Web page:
David Gilroy asks if cash and carries can effectively serve caterers alongside their retailer customers
The West End comedy ‘One Man Two Guvnors’ is an uproarious romp through a series of ever more tortuous situations, in which the lead character pulled in various directions by two bosses. Wholesalers are in a similar situation when it comes to the needs of retailing and catering bosses.
There was a time when a retail-orientated cash and carry would stock catering products as additional profit lines, after the realisation that a few foodservice customers were walking into their depots. They would then stock bulk larder packs, cleaning products, disposables and 1.5l spirits, alongside crossover lines such as soft drinks and certain snacks.
We all have our favourite places to eat and mine happens to be a local Bangladeshi restaurant. I’ve become friends with the owner and we sometimes talk business.
The other day, he was showing me a brochure that he’d received from a nearby cash and carry that featured a multitude of items – custard powder, gravy mix, sausages, hash browns, cheese slices and brown sauce. However, most of this was of little use to his specific requirements, so why send it to him?
Running any kind of restaurant is deceptively complex. The operator buys goods then prepares and fashions them into a meal. The skills required in the process include safe storage, food safety, preparation, cooking techniques, portion management, food presentation, margin control and front-of-house service.
It begs the question – do wholesalers with a retail heritage have the skills to serve caterers adequately in today’s more complex world?
For starters, there is no such thing as a catering customer. The range of hospitality types covers pubs, bars, quick-serve restaurants, specific national cuisine restaurants, guesthouses, care homes and many more. Each with their own specific set of requirements.
This brings me back to my Bangladeshi restaurant. The marketing to him was ‘one size fits all’ and ineffective. A wholesaler serving retailers alongside caterers can become conflicted. There is more cash margin to be made from retailers but less percentage margin. So, which customer type gets priority? Who gets served first at busy checkouts? Can retail deliveries be routed with catering deliveries? Which ranges are stocked in finite fresh and frozen display cabinet space? Is it necessary to stock both price-marked and un-priced SKUs in, for example, soft drinks and water?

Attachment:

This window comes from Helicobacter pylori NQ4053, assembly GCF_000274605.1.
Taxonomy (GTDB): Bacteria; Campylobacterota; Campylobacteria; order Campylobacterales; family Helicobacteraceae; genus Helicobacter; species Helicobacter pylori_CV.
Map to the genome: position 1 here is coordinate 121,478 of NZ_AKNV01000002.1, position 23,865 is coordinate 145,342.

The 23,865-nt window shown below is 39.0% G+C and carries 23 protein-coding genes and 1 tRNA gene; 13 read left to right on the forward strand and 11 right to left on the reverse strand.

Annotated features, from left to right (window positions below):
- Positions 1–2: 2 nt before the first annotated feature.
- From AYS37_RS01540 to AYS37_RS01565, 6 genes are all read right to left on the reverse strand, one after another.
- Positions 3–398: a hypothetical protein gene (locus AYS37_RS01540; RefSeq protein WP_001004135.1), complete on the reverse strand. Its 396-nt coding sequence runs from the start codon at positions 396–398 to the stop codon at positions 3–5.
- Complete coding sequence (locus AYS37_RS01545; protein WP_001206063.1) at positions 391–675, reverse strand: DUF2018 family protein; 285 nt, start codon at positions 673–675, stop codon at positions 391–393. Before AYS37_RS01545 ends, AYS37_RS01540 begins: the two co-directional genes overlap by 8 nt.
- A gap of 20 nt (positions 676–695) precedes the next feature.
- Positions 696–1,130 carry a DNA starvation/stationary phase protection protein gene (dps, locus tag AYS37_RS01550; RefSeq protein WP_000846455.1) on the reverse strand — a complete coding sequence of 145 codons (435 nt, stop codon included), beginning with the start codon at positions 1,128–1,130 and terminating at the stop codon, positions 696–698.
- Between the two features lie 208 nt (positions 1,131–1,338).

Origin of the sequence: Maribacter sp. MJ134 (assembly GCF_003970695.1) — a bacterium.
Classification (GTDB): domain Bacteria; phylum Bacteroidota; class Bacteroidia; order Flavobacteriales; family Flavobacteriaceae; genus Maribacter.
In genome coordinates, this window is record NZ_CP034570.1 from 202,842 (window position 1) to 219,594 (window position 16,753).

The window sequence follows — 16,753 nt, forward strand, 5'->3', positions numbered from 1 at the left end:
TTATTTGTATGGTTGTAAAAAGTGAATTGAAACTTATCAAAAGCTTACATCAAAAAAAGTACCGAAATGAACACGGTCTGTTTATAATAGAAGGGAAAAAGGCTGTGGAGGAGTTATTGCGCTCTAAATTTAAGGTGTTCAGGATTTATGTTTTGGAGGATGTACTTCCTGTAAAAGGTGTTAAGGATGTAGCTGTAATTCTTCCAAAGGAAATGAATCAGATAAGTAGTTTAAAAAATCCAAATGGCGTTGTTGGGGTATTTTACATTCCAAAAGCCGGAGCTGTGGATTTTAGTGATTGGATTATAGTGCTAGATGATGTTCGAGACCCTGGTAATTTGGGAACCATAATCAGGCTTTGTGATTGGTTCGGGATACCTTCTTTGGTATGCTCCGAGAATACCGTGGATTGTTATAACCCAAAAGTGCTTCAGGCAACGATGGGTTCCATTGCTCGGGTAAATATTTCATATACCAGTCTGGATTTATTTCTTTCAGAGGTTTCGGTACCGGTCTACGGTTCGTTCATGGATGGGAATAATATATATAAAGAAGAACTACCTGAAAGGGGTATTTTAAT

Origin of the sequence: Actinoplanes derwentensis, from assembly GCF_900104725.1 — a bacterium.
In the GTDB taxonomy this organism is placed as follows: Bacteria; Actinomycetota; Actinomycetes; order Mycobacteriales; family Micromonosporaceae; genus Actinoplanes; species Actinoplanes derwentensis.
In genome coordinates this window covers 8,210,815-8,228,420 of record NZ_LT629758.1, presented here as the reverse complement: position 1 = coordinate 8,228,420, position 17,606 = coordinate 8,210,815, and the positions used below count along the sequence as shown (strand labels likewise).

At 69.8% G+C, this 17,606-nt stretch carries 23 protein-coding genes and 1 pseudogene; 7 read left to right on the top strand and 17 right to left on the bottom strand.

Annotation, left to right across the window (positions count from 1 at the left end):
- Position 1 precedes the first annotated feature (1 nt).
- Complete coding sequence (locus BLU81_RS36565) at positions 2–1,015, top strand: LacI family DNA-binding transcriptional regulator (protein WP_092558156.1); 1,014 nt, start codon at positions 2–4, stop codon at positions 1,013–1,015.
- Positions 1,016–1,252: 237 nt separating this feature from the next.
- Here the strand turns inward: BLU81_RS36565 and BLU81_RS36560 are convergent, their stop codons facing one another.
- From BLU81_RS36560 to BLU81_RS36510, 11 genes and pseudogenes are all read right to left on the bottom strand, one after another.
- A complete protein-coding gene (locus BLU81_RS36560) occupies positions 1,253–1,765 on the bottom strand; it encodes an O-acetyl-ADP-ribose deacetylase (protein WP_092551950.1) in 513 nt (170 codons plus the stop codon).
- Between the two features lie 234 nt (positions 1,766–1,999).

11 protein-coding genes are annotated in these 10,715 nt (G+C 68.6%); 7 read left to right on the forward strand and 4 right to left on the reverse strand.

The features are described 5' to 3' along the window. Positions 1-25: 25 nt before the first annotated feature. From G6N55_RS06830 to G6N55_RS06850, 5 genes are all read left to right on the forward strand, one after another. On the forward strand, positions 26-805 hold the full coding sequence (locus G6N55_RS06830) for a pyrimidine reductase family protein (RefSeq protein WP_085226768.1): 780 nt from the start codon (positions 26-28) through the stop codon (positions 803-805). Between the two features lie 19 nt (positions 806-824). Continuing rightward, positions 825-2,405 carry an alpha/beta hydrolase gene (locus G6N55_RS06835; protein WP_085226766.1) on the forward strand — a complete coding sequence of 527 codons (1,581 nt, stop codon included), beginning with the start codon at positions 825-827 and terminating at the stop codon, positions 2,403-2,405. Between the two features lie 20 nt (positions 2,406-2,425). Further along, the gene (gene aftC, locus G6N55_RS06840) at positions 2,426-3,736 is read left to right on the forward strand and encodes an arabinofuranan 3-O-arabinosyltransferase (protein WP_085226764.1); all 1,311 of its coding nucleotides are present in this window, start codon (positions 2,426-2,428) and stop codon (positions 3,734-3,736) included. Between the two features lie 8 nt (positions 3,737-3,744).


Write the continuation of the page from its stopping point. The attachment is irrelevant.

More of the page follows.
I was recently privileged to be part of a research project into the buying habits of hospitality operators. Strong themes that came through were the relevance of the product assortment, solution-based ranges, reliable and consistent freshness, and deliveries in hours, rather than days. Delivering against these demands is a test for any wholesaler.
It requires dedicated and skilled resources, up-to-the-minute market intelligence and a laser-like focus on the needs of the customer.
This is now a vocation rather than just an add-on offering, and the only way to achieve this level of expertise is to live the experience. The kind of dedication required is to invest in development kitchens, deep learning in all the chosen customer types, multilingual capability and intense training for all customer-facing operators.
This is why the dedicated foodservice and hospitality wholesalers now dominate the sector. The retail skewed cash and carry operators have a choice to either specialise in one catering type, or to instead accept their role as top-up service providers across a few low-risk category types. It’s one man serving one (and a half) guvnor.
David Gilroy is the co-founder and managing director of Store Excel